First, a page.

I made my way through a number of its rooms, learning about Snowshoe Johnson and Charlie Parkhurst, stories I won’t get into here. And then I happened upon the old jail in the back of the building. I did step into one of the two cells that remained and was instantly enveloped by both the sound of silence and perhaps the closest thing to what Mr. Ballard was getting at with his story about getting old noise out of walls. There was a bit of graffiti decorating all the scratchable surfaces inside, but even without invoking the presence of ghosts or spirits I could recognize an almost palpable sense of vocal stirring in there and decided that I had had enough of the enclosure and all the metaphysical baggage it claimed.
Later that day I went to visit the gravesite of Hank Monk back up in Carson City- it was much smaller than his legend. And the next day I headed further east to a suggested stop at Sand Springs where there is a ruin of a Pony Express station in the middle of relative nowhere. Standing amongst the tumbling stone walls of the station relic and looking north, one notes a large white sand ridge rising out of the desert floor and just about reaching the rim of a sharp rock escarpment on its north side. Beyond the light sound of wind blowing by, the muffled cacophony of gas powered engines could be heard across sagebrush and scrub. What one can see from there is Sand Mountain recreational area with an assortment of all terrain vehicles (ATV) racing about in no particular order. I was alone at the ruin, but all around the dune that was perhaps 300 feet high and maybe a quarter mile long there was a variety of motorhomes and camping canopied pickups with ATV trailers that were ringing the base of the dune like a modern day wagon train. I chose not to go over there and they all were having enough fun that I wasn’t concerned about having my way station reverie disturbed, except for maybe by a muffled engine rev at a safe and unobtrusive distance.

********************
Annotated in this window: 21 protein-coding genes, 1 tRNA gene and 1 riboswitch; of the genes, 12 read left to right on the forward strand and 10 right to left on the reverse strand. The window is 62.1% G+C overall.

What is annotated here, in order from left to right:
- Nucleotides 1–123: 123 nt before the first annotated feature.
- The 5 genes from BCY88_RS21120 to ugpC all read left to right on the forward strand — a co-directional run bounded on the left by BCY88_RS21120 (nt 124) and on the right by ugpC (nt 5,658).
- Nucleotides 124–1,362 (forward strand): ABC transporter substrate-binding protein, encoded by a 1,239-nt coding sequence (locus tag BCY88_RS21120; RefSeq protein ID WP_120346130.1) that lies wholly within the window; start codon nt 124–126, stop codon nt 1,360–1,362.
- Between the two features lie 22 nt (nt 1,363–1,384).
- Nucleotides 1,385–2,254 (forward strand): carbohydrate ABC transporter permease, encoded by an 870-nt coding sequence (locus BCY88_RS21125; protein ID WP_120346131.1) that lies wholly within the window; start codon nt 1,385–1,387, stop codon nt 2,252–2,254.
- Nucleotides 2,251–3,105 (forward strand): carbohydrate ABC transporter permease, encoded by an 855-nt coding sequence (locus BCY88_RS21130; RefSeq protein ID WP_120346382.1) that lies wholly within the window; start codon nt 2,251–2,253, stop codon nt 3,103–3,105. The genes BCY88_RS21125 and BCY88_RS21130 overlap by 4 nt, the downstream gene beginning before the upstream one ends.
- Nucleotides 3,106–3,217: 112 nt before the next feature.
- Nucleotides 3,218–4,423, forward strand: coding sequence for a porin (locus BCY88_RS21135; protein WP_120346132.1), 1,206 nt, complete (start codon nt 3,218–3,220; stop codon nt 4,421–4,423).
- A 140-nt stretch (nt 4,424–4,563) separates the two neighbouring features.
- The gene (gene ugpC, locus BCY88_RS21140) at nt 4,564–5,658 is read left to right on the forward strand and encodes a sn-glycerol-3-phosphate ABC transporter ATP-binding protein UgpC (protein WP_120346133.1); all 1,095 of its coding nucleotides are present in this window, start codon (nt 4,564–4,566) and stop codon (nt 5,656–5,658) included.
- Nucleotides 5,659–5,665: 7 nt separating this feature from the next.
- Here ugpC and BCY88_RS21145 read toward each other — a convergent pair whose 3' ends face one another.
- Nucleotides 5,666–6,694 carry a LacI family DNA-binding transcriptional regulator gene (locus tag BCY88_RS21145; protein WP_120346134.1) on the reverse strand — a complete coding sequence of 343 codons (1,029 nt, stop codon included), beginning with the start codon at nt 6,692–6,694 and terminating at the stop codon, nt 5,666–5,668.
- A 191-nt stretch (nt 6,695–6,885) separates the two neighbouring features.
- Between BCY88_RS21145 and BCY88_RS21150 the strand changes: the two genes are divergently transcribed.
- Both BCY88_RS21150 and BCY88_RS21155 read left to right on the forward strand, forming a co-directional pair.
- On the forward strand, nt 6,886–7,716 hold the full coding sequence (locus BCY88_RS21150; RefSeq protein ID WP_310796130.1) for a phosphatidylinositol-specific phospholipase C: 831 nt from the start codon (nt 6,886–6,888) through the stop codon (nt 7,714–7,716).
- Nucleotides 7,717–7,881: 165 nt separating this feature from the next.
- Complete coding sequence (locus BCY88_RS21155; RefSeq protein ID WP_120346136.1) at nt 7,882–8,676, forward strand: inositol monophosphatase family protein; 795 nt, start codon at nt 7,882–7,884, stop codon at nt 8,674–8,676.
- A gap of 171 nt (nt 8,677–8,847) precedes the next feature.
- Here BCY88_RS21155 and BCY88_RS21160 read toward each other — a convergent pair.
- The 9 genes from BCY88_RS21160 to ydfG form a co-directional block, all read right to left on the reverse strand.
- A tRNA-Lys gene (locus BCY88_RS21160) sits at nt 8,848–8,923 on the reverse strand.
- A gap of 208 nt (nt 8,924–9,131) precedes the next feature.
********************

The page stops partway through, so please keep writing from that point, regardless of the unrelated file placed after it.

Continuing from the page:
As this was mostly a journey of discovery I was allowing myself diversions and the random detour along the way. As I was crossing one of the flat desert plains between the mountain ridges of that region I noted a structure on an approaching hillside that made no sense in the context of its surroundings. As I drew closer to the hillside I decided that, no matter what, I was going to drive up there and see what it was. Heading into the broad ravine that contains the town of Austin, NV I noted a small sign next to a dirt road that said Stokes Castle with an arrow pointing to the right. It was a short drive on a winding dirt and gravel road up to a flat hillside perch with a commanding view of the flat valley to the west. Towards the edge of this space stood a three story stone structure that had seen better days. The six foot anchor fence topped with razor wire that surrounded it said do not enter in a way, combined with the “picked clean” appearance of the building, that included an or else clause. Reading from one of the informative metal placards, one could find that what we were looking at had been built by mine developer and railroad magnate Anson Phelps Stokes in 1897 as a summer house. It had only been used one season and then sporadically till it was abandoned. It was a part, and emblematic, of the ongoing conversation I was hearing along the way. I took an infrared picture that shows its white stones against the dark sky, then I continued east.